Noah Falls 61.1% in Second Weekend


Despite adding four theaters, Noah fell sharply by 61.1%. This being Hollywood, it was a case of one left-wing movie being run over by another left-wing movie, Captain America: Winter Soldier.

Noah’s per theater average fell below that of The Grand Budapest Hotel and if it wasn’t for its huge lead in theaters, it would be doing much worse. The environmentalist anti-religious epic starring Russell Crowe is showing in 3,571 theaters.

The Noah drop is worse than Russell Crowe’s previously unpopular Robin Hood which only fell 48% on its second weekend. At the rate that Noah is falling, it will likely not make back its production budget domestically, let alone its promotional budget. But it has already made over $100 million internationally much of it in Mexico and South Korea.

That puts it into a nebulous territory where due to the intricacies of movieland bookkeeping, it’s hard to say whether Noah will ultimately lose or make money, but it’s certainly not going to be a major hit.

Cinemascore still rates Noah at C indicating that audiences hate it more than any other movie in current release.



  • CaoMoo

    Pretty much what I thought would happen. Some people who weren’t sure if they should see it probably did and then told friends who were on the fence nope it’s as bad as we thought. Then boom second week collapses since it doesn’t have the same curiosity level as the first week did.

  • BS77

    I liked Evan Almighty…that goofy Noah comedy with environmentalism in as the idiotic sub plot.

  • wileyvet

    Captain America: Winter Soldier? Ooh, a John Kerry action flick!

    • bigfred41

      You mean the John Kerry who got a Medal of Honor for shooting an unarmed VC teenager? Who wrote his own citation and had it rubber-stamped by his CO? Who later as a civilian said that “everybody over there was a war criminal”, meaning that he was one?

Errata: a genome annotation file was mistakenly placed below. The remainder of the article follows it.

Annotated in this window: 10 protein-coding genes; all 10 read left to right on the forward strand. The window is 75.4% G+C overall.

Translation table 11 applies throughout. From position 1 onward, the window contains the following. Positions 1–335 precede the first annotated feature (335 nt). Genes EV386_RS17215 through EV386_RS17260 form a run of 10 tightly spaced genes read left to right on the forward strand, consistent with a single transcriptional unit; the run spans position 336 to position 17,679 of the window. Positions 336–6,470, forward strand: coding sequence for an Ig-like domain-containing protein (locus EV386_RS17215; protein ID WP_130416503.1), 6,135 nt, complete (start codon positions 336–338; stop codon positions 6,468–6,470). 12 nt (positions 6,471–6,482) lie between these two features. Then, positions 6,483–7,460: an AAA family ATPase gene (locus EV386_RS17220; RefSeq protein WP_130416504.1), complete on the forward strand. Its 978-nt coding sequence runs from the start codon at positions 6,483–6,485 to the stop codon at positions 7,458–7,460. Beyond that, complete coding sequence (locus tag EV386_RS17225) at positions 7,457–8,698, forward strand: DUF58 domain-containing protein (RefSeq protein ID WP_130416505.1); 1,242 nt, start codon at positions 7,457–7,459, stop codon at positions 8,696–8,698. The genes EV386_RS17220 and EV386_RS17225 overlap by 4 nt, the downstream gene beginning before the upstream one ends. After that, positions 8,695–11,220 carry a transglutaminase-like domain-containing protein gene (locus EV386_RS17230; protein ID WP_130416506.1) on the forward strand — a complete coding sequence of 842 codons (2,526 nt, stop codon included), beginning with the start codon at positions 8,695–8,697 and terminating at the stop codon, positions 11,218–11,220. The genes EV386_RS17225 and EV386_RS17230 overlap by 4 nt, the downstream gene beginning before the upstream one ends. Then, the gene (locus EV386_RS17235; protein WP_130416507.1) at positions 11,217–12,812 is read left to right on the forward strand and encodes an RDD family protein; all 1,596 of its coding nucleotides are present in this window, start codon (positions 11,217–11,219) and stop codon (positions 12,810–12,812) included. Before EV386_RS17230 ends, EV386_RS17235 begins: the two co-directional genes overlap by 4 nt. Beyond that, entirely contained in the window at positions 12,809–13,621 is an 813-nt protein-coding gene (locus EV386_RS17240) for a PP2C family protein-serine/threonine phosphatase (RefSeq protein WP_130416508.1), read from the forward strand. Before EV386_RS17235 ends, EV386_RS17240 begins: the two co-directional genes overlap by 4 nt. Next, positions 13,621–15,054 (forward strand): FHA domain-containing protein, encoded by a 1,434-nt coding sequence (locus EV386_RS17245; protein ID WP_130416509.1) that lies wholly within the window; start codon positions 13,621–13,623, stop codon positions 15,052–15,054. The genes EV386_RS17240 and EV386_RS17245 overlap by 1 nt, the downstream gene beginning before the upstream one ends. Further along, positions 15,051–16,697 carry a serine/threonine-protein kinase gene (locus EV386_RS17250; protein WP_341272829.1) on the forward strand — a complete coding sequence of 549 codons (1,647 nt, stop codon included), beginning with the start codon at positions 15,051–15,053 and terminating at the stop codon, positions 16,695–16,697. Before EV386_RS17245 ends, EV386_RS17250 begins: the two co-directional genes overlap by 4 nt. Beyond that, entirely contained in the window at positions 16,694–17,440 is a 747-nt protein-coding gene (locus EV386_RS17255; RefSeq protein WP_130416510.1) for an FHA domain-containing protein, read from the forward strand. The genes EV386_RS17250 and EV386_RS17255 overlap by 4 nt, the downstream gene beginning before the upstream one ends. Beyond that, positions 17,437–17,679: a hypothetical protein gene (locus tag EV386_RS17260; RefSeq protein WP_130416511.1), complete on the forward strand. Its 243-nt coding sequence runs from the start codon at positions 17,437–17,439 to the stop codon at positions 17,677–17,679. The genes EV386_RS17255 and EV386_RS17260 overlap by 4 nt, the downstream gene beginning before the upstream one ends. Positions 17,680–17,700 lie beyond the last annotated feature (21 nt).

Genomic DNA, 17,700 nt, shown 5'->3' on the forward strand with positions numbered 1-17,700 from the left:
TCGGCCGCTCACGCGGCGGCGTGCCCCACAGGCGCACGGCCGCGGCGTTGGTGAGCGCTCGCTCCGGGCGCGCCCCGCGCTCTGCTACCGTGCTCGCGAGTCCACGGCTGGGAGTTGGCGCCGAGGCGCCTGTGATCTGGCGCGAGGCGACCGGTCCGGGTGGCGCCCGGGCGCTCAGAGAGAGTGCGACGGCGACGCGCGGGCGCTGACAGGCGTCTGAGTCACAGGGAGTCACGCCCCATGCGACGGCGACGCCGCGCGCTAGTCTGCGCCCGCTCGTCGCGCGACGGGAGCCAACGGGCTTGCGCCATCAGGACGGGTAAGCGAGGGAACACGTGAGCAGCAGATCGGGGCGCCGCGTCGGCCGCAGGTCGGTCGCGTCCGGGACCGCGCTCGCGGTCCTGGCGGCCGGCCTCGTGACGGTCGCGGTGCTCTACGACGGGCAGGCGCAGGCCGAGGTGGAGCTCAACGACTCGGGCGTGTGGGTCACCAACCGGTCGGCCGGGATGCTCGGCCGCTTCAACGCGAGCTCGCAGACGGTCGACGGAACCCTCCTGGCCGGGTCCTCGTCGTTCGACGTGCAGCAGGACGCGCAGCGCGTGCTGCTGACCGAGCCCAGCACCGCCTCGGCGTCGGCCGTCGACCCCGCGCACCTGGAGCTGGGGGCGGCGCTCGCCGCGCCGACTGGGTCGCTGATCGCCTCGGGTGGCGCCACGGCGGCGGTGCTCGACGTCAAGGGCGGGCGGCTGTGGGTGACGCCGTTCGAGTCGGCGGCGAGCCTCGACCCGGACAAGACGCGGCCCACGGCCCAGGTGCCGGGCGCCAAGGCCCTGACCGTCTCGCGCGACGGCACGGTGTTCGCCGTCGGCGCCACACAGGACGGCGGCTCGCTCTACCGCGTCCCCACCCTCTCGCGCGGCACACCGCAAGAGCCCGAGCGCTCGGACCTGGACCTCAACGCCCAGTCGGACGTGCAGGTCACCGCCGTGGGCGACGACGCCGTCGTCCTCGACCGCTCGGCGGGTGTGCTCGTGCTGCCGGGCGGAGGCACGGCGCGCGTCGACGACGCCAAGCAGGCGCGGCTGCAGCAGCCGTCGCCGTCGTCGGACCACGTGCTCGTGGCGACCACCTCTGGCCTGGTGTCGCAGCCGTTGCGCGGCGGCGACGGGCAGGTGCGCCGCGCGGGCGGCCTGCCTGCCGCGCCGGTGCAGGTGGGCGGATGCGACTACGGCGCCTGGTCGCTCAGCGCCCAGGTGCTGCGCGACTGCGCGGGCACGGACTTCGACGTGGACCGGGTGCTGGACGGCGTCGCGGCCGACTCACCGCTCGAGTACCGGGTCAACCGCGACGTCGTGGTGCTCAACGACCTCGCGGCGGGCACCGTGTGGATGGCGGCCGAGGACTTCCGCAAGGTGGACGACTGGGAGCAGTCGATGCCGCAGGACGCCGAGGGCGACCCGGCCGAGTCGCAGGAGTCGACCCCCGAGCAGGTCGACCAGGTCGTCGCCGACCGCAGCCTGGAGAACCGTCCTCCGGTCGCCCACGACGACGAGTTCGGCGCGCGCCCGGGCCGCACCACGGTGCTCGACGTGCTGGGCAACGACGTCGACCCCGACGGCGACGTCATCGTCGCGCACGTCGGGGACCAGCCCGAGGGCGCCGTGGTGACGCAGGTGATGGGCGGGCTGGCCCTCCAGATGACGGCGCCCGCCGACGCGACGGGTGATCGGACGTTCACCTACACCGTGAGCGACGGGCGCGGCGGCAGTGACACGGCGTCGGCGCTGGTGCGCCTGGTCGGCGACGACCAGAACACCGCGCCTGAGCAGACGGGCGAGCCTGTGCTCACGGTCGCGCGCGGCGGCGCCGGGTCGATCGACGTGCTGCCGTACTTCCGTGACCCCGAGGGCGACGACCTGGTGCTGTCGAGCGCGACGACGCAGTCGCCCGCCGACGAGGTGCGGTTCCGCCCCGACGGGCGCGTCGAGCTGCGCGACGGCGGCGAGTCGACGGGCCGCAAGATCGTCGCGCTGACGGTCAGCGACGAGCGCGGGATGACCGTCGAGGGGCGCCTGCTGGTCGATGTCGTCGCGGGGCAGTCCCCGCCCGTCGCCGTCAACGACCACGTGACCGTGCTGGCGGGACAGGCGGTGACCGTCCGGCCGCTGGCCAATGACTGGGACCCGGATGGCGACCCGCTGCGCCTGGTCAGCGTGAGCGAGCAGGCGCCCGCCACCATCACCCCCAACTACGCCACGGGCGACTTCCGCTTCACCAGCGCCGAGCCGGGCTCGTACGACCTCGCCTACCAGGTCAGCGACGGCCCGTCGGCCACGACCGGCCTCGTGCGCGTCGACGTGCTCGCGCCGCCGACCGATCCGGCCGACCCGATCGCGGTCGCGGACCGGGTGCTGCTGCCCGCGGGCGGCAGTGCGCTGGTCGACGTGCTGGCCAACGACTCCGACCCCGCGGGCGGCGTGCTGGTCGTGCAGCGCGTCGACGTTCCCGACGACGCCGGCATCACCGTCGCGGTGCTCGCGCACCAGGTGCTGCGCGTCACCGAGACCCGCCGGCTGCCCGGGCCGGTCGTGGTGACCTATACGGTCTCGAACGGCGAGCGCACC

• Raymond_in_DC

    “The Noah drop is worse than Russell Crowe’s previously unpopular Robin Hood…”

    Well, popular or not, I liked Crowe’s “Robin Hood”, but don’t expect to see his “Noah”. I also liked his lesser known “Proof of Life”, a movie about the business of kidnap and ransom.

    • objectivefactsmatter

      Robin Hood also sucked. But at least you can watch it and laugh at the history mashups, costumes, and some scenery was interesting…

      Noah? Holy cow. It’s bad.

      • Nabukuduriuzhur

        It was the worst adaptation of Robin Hood I’ve ever seen (I’ve never seen the Britcom. It’s rumored to be even worse.)

        One of the jokes in Men in Tights was a slam on Crowe’s miserable acting as Robin Hood:

        “And why will they listen to you?”

        “Because, unlike some other Robin Hoods, I can speak with an English accent.”

        • Ammianus

          You have the right idea but your timing is a bit off. The Mel Brooks’ dig (1993) was at Kevin Costner’s ahem…Robin Hood (1991).

  • DogmaelJones1

    Ah! The flood of interest is over. The waters are receding. Let loose the birds of hype and the snakes of instant DVD’s and Netflix. And “Noah” wakes up naked. The ark has settled on reality.

    • bigfred41

      Crowe might now spend time publicly complaining in angry tones about how Christians ruined attendance at his movie, just like Liam Neeson did after “Kinsey” fizzled.

      • objectivefactsmatter

        Kinsey was not a great movie. But it was or is a thousand times better than Noah.

        • Daniel Greenfield

          Informercials are better than Noah